Veterans Suffering from Both Traumatic Brain Injuries and PTSD
Find Relief with Accelerated Resolution Therapy
Tampa, Florida (April 5, 2019) – Veterans who suffered both traumatic brain injuries and post-traumatic stress disorder (PTSD) found relief from their trauma symptoms using Accelerated Resolution Therapy (ART) in an average of four sessions—and at about the same rate as those who did not have brain injuries, according to a recent study published inCounselling and Psychotherapy Research.
The findings indicate that ART, an innovative and rapid treatment for psychological trauma, is a suitable treatment for a significant and growing population, veterans who are coping from the effects of brain injuries and PTSD, according to principal investigator, Kevin E. Kip, Ph.D., FAHA, a professor of epidemiology at the University of South Florida, College of Public Health.
“This is a very challenging group because they have a concussion history and have experienced significant psychological trauma,” said Dr. Kip. “Yet this combination of conditions is also increasingly common. About 70 percent of veterans who we have been treated in the studies of ART have suffered a concussion at some point.”
The study also showed that Special Forces veterans who underwent ART for trauma experienced significant improvements in their symptoms. ART provides some desirable treatment advantages for Special Forces veterans. Specifically, unlike traditional talk therapy, clients treated with ART do not need to divulge details of their traumatic experiences (verbally or in writing), which makes ideally suited for processing of trauma details from classified operations that cannot be disclosed within session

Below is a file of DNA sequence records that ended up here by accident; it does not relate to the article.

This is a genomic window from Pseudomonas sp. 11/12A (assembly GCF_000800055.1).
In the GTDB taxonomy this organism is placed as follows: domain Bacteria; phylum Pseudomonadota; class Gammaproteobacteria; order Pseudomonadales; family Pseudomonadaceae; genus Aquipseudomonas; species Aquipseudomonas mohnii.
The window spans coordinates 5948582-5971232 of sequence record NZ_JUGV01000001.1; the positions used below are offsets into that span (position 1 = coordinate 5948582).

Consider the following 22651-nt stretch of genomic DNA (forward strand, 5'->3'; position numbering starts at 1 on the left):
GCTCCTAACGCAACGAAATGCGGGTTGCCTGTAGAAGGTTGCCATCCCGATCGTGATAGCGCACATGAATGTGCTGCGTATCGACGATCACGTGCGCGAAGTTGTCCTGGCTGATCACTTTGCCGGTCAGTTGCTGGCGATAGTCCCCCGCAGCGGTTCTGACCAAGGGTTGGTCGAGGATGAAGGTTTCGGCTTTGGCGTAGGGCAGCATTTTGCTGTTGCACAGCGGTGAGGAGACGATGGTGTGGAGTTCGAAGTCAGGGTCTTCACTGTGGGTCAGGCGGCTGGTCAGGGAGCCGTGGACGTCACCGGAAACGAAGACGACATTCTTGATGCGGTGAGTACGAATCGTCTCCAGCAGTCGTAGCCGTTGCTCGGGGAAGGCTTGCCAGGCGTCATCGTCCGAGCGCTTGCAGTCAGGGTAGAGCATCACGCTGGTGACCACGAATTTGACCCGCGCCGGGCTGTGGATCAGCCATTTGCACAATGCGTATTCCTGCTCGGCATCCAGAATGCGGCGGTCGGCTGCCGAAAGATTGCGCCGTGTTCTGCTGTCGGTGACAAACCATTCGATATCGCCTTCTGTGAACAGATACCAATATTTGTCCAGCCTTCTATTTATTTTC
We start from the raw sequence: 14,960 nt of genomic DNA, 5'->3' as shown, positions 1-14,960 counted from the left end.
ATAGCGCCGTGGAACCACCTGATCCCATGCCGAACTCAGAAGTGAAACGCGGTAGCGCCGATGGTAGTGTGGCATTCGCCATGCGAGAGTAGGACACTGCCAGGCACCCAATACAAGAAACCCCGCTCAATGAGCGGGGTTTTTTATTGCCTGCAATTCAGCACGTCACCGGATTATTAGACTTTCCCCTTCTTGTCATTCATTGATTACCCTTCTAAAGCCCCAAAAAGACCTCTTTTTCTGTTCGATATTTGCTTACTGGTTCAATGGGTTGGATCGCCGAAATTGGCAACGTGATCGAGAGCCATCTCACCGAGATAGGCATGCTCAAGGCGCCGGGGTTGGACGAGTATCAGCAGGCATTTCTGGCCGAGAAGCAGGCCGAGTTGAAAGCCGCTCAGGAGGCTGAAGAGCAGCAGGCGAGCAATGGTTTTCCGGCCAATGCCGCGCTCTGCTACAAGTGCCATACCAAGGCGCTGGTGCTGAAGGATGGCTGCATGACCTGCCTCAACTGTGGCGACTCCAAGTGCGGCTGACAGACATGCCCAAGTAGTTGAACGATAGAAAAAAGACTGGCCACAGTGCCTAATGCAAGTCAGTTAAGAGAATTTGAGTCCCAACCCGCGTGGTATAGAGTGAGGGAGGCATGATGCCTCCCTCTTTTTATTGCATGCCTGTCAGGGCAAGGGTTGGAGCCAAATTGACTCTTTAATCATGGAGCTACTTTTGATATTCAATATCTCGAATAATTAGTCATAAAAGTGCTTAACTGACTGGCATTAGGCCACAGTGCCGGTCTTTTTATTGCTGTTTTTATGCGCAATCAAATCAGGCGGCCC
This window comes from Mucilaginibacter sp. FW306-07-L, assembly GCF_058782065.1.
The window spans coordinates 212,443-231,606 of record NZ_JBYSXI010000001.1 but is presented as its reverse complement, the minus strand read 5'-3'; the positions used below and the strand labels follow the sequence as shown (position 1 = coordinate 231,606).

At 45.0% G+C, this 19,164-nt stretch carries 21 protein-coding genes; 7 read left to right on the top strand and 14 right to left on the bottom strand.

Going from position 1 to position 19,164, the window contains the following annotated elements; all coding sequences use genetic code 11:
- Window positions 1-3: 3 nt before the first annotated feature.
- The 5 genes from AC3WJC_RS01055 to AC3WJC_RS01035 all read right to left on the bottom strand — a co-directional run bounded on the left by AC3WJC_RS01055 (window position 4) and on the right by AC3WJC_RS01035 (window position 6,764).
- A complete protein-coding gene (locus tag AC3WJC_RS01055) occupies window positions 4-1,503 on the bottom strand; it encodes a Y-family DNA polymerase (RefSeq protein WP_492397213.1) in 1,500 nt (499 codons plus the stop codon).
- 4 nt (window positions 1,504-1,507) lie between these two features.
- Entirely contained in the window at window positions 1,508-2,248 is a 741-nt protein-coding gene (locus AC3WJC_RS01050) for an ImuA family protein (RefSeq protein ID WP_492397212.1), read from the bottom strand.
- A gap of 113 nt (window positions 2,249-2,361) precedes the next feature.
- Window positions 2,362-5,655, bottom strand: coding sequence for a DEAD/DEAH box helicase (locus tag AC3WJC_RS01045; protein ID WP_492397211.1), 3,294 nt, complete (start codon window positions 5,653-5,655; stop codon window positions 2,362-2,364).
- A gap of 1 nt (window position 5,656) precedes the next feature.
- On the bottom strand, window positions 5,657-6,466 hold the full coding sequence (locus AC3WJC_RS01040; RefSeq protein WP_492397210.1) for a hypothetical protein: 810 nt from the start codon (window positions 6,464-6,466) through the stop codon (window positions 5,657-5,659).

ART is an innovative treatment that empowers clients to resolve traumatic memories through a combination of relaxation techniques and memory visualization. The treatment employs a series of horizontal eye movements to enable clients to effectively rewrite troubling memories. ART provides effective relief from the strong physical and emotional reactions associated with PTSD, trauma, anxiety, and depression.
Since ART was developed in 2008 by Laney Rosenzweig, MS, LMFT, there have been six research studies completed and several more are in progress. These studies have produced more than 10 published papers about the therapy in scientific peer-reviewed journals including those written by researchers at the University of South Florida. The ART research conducted to date has been federally funded by the Department of Defense and is currently funded by the National Institutes of Health. In 2015, ART was been recognized as an evidence-based therapy by the SAMHSA National Registry of Evidence-Based Programs and Practices.
Restauranteur and entrepreneur Chris T. Sullivan formed and is funding ART International Training and Research, Inc., a nonprofit organization dedicated to making ART more widely available to individuals in need of professional help in order to ameliorate the devastating effects of PTSD and other psychological traumas. The nonprofit is headed by Executive Director Kelly Breeding and is headquartered in Tampa, Florida.
This year, the nonprofit is hosting more than 100 training sessions throughout the United States offering local clinicians an opportunity to be trained and certified in ART. More information on ART International’s training sessions can be found on their website at artherapyinternational.org.
An abstract of Dr. Kevin Kip’s manuscript can be viewed at the following link: https://onlinelibrary.wiley.com/doi/abs/10.1002/capr.12210. To schedule an interview with Dr. Kevin Kip, ART International executive director Kelly Breeding, therapists who employ ART or clients who have benefitted from the treatment, contact Julie Scharper at email@example.com.